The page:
I’m definitely beginning to experience that phenomenon they describe in self-help books of being able to run away but not being able to “escape from yourself”. As much as I hate that phrasing and all similar clichés of the self-help industry (being your “best self” for instance, or “finding” yourself as though you are a lost child in a grocery store), I’ve been a whining, cringing, hand-wringing, inactive, indecisive, uncertain mess for the past week and even here, with the boats (white, shiny boats, rich people boats) and the distant shoreline and the books and the quiet voices (the quality of the light, too, is beautiful, despite the humidity) I feel terrified, anxious, tremulous. I feel ugly (more than ugly, so thoroughly plain, nothing there, nothing to see). There aren’t enough words in the English language to describe complex and antagonistic emotions, because “sad” and “depressed” won’t do it. The depression feels like someone is trying to perform dangerous surgery on my body without my permission. Or rather, it feels like they did perform it, and it went very badly (so much internal bleeding, and I think they left a watch or a wedding ring in my brain before they stitched me up). Inside my head, I hear a small, sharp scream like the shriek of a microphone’s feedback and it won’t let up or lessen. I don’t want to write about this on Facebook because describing mental illness can sound so much like complaining, and the inability to communicate this rampage of feeling and thought makes me ashamed.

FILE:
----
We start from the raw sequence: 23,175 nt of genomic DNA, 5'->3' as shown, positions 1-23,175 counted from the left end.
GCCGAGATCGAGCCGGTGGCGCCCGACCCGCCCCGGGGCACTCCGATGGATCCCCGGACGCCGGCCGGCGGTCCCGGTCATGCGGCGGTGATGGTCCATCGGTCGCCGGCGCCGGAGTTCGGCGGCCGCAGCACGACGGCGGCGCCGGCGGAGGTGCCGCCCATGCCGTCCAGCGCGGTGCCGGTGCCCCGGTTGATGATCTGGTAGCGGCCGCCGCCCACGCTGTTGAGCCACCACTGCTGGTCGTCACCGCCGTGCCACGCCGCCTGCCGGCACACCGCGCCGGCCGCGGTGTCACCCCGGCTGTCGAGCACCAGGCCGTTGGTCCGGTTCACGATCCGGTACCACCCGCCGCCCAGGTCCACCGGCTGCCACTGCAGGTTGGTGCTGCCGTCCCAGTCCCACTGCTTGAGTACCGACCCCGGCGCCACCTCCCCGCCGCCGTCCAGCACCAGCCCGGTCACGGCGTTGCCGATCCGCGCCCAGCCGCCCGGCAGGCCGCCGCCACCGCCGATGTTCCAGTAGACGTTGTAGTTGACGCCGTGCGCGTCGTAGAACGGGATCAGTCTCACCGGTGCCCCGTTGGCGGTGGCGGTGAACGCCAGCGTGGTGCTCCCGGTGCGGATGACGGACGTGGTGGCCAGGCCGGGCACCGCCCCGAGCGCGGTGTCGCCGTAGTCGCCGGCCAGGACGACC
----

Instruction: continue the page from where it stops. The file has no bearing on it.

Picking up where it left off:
Today isn’t beautiful

I’m not sure how to effectively communicate the desperation with which I wish for a different face, the desperation with which I despise my own. Anyone who has suffered from BDD will understand, but honestly, I am not sure how many of us there are. I have never communicated with anyone else with the disorder. I feel like I would find a great deal of relief in such a conversation.

Today it is eyes (so small! no beautiful girl has small eyes, I say again and again) and lines (there are so many lines on my face, cutting it in pieces, separating it from itself, deep creases that cannot be erased). This is what I see. I am willing to grant that it MAY not be the truth. My “insight” is “fair”. That’s what the doctors would say.

The Face is a monster in waking life which I must confront over and over again. It hasn’t killed me, but it has made me believe my lifespan is – must be – shortened. The Face is not something that can be endured over decades.

IMG_0199I drew this in art therapy in 2017. The Face takes on different forms and this one is still fairly accurate, only now the creases around the eyes and mouth are deeper, longer, more prominent, more glaring.

My blog is new and I’m under no illusions that it is being widely read but if you have your own Face that you fear and that makes you question your ability to survive (my own Face makes me believe I cannot survive, that, in fact, if I am correct in my perceptions, I should not), reach out to me and share your own stories. I would love to hear from others with this disorder.

When it started…

drowning girl